Thursday, November 16, 2006

Lessons learned

Note to the parents or guardian of Jason Levine of Ballston Spa: please pick up your truant son who, like many other deadbeat money-grubbing vagrants staked out at department stores across the region, is presently loitering in the vicinity of Blimpee’s inside the Route 50 Walmart.

Call it a case of aged recalcitrance or just plain old fashion principles, but how in the bloody hell is a 16-year-old high school junior and several classmates cutting three days worth of classes to get an over-priced video game console to hawk on eBay at an exorbitant rates? Better yet, what’s going through their parents’ minds to allow these teens to participate in a craze that exploits and exemplifies the most heinous aspects of the nation’s consumer culture?

And why, pray tell, is the managing editor of the city’s newspaper not asking these questions while interviewing this kid for a bandwagon article she chose to write instead of assigning it to her reporters?

All bizarre questions to be answered in this strange age of ours, as lines desperate adolescents snake around Walmarts and Best Buys, like they once did the soup kitchens during the Great Depression. There’s really no explanation for the phenomenon of camping out for a consumer good. It didn’t make sense with Tickle Me Elmo, and it sure as hell doesn’t make sense for the long-awaited Play Station 3, which was supposed to be available last spring.

One would assume that gamers could hold their water –and money –for an extra few months having waited all this time. But no, it’s straight to eBay for the purchase of a game machine selling at more than four times the retail price. Exacerbating this absurdity is the fact that the cash some are bound to spend on this system could be put toward building a supercomputer of sorts infinitely more useful and powerful than the latest of tricks pulled from Sony’s bag of corporate marketing.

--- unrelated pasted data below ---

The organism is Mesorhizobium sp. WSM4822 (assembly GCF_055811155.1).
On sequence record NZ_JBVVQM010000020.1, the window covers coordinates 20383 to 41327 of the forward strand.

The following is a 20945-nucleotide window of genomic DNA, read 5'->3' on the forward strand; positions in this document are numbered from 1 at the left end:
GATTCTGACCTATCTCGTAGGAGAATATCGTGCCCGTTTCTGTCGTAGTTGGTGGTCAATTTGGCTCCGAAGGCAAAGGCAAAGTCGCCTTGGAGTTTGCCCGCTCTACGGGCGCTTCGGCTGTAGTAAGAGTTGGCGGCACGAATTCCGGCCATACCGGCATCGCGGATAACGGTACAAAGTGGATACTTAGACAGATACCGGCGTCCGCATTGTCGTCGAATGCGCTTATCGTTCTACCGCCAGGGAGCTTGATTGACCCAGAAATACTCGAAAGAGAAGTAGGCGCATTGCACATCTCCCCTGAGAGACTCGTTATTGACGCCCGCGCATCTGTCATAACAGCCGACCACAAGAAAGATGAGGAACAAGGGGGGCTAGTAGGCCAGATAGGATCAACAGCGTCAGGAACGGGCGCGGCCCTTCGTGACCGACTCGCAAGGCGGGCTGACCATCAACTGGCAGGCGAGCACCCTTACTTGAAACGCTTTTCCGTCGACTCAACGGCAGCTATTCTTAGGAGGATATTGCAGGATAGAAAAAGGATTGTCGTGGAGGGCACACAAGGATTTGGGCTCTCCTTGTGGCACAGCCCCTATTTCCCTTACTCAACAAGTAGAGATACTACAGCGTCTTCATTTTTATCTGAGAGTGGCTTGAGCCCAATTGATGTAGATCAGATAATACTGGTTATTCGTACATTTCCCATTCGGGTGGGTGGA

Then there’s the 16-year-old kid, who tells the managing editor of The Saratogian that he’s hoping to score a quick $1,500 by ditching class. Undoubtedly, if he’s talking to Barbara Lombardo, he’s received permission from his parents to spend up to 72 hours waiting for this pile of silicon and plastic; a sad commentary indeed.

Sure, his parents could make the argument that these students are learning a valuable lesson about the U.S. consumer economy and entrepreneurial spirit; being at the right place at the right time to get the big payout. But more likely, he’s learning that sitting around on his ass at a fast food restaurant will earn more rewards than attending class like most normal kids.

Hopefully, for his sake and the sake of the many others who fan the flames of this sort of hysteria, the eBay market is hyper-inflated with sellers, which it appears to be –one auction had the console system for sale at the ludicrous price of $25,000. If this is the case, young Jason Levine and many others will soon to learn the same valuable lesson that so many learned on a fateful afternoon in October 1929.

An even better lesson would be if the principal of Ballston Spa High dished out some detention notices to Levine and the three other dolts participating in the nonsense. Too bad The Saratogian's readers can't give such a punishment to Lombardo for her shoddy article.


Anonymous Anonymous said...

You obviously read today's Saratogian...for all of those who read this blog they should see the comments about the sports post a few days ago.

10:54 AM  
Anonymous Anonymous said...

Depressing. Good item.

1:39 PM  
Anonymous Anonymous said...

Dear Horatio,

We have noticed that you use the word "wanton" a lot in your blog entries. Could it be that what you really want is a big bowl of wonton soup?

Just curious,

Chop Suzy

4:24 PM  
Anonymous Anonymous said...

I think someone needs to call that truant officer Torres.

9:54 PM  
Anonymous Anonymous said...


Thank you for adressing the sports post. So often news people think of themselves as higher and mightier then the sports guys.

They, of course, work in the "candy/toy" department.

Journal Register takes all of its employees for granted.

Your credibilty is somewhat restored, but please stick to news (like Lombardo and O'Sullivan should)

10:14 PM  

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